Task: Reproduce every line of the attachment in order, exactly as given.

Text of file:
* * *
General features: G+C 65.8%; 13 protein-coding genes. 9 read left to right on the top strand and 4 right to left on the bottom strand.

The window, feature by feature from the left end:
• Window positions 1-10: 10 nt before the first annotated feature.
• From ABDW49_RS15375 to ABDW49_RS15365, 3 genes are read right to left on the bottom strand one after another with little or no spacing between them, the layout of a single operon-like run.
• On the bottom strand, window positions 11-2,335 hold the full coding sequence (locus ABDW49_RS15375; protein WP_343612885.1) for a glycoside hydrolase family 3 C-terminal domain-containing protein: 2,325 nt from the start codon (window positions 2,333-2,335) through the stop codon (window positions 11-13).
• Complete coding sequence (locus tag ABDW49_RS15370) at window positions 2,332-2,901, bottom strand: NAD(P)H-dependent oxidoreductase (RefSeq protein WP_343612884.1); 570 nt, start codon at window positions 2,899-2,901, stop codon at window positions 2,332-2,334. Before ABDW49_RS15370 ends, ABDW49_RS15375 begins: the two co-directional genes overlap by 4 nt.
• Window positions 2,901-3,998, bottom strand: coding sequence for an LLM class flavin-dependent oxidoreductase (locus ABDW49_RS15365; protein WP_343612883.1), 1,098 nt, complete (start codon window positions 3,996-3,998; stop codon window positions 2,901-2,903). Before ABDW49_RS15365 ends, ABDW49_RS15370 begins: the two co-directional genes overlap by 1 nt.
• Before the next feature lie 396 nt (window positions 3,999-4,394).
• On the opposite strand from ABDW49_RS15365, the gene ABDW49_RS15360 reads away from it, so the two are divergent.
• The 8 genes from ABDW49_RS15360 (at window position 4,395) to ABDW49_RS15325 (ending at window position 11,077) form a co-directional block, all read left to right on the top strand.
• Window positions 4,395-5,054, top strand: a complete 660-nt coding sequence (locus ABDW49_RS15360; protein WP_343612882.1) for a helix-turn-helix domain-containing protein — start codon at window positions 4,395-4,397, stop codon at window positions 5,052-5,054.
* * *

General features: G+C 65.8%; 13 protein-coding genes. 9 read left to right on the top strand and 4 right to left on the bottom strand.

The window, feature by feature from the left end:
• Window positions 1-10: 10 nt before the first annotated feature.
• From ABDW49_RS15375 to ABDW49_RS15365, 3 genes are read right to left on the bottom strand one after another with little or no spacing between them, the layout of a single operon-like run.
• On the bottom strand, window positions 11-2,335 hold the full coding sequence (locus ABDW49_RS15375; protein WP_343612885.1) for a glycoside hydrolase family 3 C-terminal domain-containing protein: 2,325 nt from the start codon (window positions 2,333-2,335) through the stop codon (window positions 11-13).
• Complete coding sequence (locus tag ABDW49_RS15370) at window positions 2,332-2,901, bottom strand: NAD(P)H-dependent oxidoreductase (RefSeq protein WP_343612884.1); 570 nt, start codon at window positions 2,899-2,901, stop codon at window positions 2,332-2,334. Before ABDW49_RS15370 ends, ABDW49_RS15375 begins: the two co-directional genes overlap by 4 nt.
• Window positions 2,901-3,998, bottom strand: coding sequence for an LLM class flavin-dependent oxidoreductase (locus ABDW49_RS15365; protein WP_343612883.1), 1,098 nt, complete (start codon window positions 3,996-3,998; stop codon window positions 2,901-2,903). Before ABDW49_RS15365 ends, ABDW49_RS15370 begins: the two co-directional genes overlap by 1 nt.
• Before the next feature lie 396 nt (window positions 3,999-4,394).
• On the opposite strand from ABDW49_RS15365, the gene ABDW49_RS15360 reads away from it, so the two are divergent.
• The 8 genes from ABDW49_RS15360 (at window position 4,395) to ABDW49_RS15325 (ending at window position 11,077) form a co-directional block, all read left to right on the top strand.
• Window positions 4,395-5,054, top strand: a complete 660-nt coding sequence (locus ABDW49_RS15360; protein WP_343612882.1) for a helix-turn-helix domain-containing protein — start codon at window positions 4,395-4,397, stop codon at window positions 5,052-5,054.